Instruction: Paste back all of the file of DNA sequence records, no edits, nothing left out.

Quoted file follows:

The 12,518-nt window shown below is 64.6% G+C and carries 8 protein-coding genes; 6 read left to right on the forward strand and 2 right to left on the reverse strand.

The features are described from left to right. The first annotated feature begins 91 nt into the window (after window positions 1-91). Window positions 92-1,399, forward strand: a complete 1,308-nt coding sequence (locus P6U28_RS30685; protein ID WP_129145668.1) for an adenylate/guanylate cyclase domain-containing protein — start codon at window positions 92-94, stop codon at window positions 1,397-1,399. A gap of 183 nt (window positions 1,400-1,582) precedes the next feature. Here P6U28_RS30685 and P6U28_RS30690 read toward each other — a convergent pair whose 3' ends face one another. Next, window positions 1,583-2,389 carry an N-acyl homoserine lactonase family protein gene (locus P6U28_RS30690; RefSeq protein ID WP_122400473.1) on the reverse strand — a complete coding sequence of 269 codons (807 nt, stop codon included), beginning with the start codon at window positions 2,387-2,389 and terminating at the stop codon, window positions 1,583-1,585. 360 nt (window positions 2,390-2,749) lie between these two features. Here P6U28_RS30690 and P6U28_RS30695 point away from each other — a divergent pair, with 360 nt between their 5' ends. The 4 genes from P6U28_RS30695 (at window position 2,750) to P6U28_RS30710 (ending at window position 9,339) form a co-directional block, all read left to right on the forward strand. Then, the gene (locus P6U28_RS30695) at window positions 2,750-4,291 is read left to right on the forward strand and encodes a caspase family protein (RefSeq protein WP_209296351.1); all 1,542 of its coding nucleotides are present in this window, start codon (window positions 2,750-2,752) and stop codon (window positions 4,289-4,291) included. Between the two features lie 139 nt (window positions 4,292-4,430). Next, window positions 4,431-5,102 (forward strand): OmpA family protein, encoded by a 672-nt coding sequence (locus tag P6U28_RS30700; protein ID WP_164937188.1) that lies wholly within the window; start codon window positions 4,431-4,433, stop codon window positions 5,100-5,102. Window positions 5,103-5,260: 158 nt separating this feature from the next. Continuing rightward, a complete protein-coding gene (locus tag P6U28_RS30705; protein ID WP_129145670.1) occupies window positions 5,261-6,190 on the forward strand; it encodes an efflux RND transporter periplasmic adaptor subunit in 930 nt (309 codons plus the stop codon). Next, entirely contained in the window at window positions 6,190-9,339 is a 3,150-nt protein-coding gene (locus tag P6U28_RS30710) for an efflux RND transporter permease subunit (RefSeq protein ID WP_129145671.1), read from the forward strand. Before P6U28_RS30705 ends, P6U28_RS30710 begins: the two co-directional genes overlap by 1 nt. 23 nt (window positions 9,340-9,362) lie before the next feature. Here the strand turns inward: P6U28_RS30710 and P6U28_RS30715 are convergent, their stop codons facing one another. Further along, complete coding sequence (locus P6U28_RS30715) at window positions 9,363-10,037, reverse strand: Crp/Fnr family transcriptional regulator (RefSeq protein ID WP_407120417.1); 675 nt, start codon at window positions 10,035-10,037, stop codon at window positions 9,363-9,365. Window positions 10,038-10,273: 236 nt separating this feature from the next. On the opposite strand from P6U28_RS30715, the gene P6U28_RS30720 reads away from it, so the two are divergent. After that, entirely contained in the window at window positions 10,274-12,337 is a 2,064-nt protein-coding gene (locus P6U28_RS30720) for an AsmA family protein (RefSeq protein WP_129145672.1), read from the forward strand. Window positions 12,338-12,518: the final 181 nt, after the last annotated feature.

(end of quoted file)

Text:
The 12,518-nt window shown below is 64.6% G+C and carries 8 protein-coding genes; 6 read left to right on the forward strand and 2 right to left on the reverse strand.

The features are described from left to right. The first annotated feature begins 91 nt into the window (after window positions 1-91). Window positions 92-1,399, forward strand: a complete 1,308-nt coding sequence (locus P6U28_RS30685; protein ID WP_129145668.1) for an adenylate/guanylate cyclase domain-containing protein — start codon at window positions 92-94, stop codon at window positions 1,397-1,399. A gap of 183 nt (window positions 1,400-1,582) precedes the next feature. Here P6U28_RS30685 and P6U28_RS30690 read toward each other — a convergent pair whose 3' ends face one another. Next, window positions 1,583-2,389 carry an N-acyl homoserine lactonase family protein gene (locus P6U28_RS30690; RefSeq protein ID WP_122400473.1) on the reverse strand — a complete coding sequence of 269 codons (807 nt, stop codon included), beginning with the start codon at window positions 2,387-2,389 and terminating at the stop codon, window positions 1,583-1,585. 360 nt (window positions 2,390-2,749) lie between these two features. Here P6U28_RS30690 and P6U28_RS30695 point away from each other — a divergent pair, with 360 nt between their 5' ends. The 4 genes from P6U28_RS30695 (at window position 2,750) to P6U28_RS30710 (ending at window position 9,339) form a co-directional block, all read left to right on the forward strand. Then, the gene (locus P6U28_RS30695) at window positions 2,750-4,291 is read left to right on the forward strand and encodes a caspase family protein (RefSeq protein WP_209296351.1); all 1,542 of its coding nucleotides are present in this window, start codon (window positions 2,750-2,752) and stop codon (window positions 4,289-4,291) included. Between the two features lie 139 nt (window positions 4,292-4,430). Next, window positions 4,431-5,102 (forward strand): OmpA family protein, encoded by a 672-nt coding sequence (locus tag P6U28_RS30700; protein ID WP_164937188.1) that lies wholly within the window; start codon window positions 4,431-4,433, stop codon window positions 5,100-5,102. Window positions 5,103-5,260: 158 nt separating this feature from the next. Continuing rightward, a complete protein-coding gene (locus tag P6U28_RS30705; protein ID WP_129145670.1) occupies window positions 5,261-6,190 on the forward strand; it encodes an efflux RND transporter periplasmic adaptor subunit in 930 nt (309 codons plus the stop codon). Next, entirely contained in the window at window positions 6,190-9,339 is a 3,150-nt protein-coding gene (locus tag P6U28_RS30710) for an efflux RND transporter permease subunit (RefSeq protein ID WP_129145671.1), read from the forward strand. Before P6U28_RS30705 ends, P6U28_RS30710 begins: the two co-directional genes overlap by 1 nt. 23 nt (window positions 9,340-9,362) lie before the next feature. Here the strand turns inward: P6U28_RS30710 and P6U28_RS30715 are convergent, their stop codons facing one another. Further along, complete coding sequence (locus P6U28_RS30715) at window positions 9,363-10,037, reverse strand: Crp/Fnr family transcriptional regulator (RefSeq protein ID WP_407120417.1); 675 nt, start codon at window positions 10,035-10,037, stop codon at window positions 9,363-9,365. Window positions 10,038-10,273: 236 nt separating this feature from the next. On the opposite strand from P6U28_RS30715, the gene P6U28_RS30720 reads away from it, so the two are divergent. After that, entirely contained in the window at window positions 10,274-12,337 is a 2,064-nt protein-coding gene (locus P6U28_RS30720) for an AsmA family protein (RefSeq protein WP_129145672.1), read from the forward strand. Window positions 12,338-12,518: the final 181 nt, after the last annotated feature.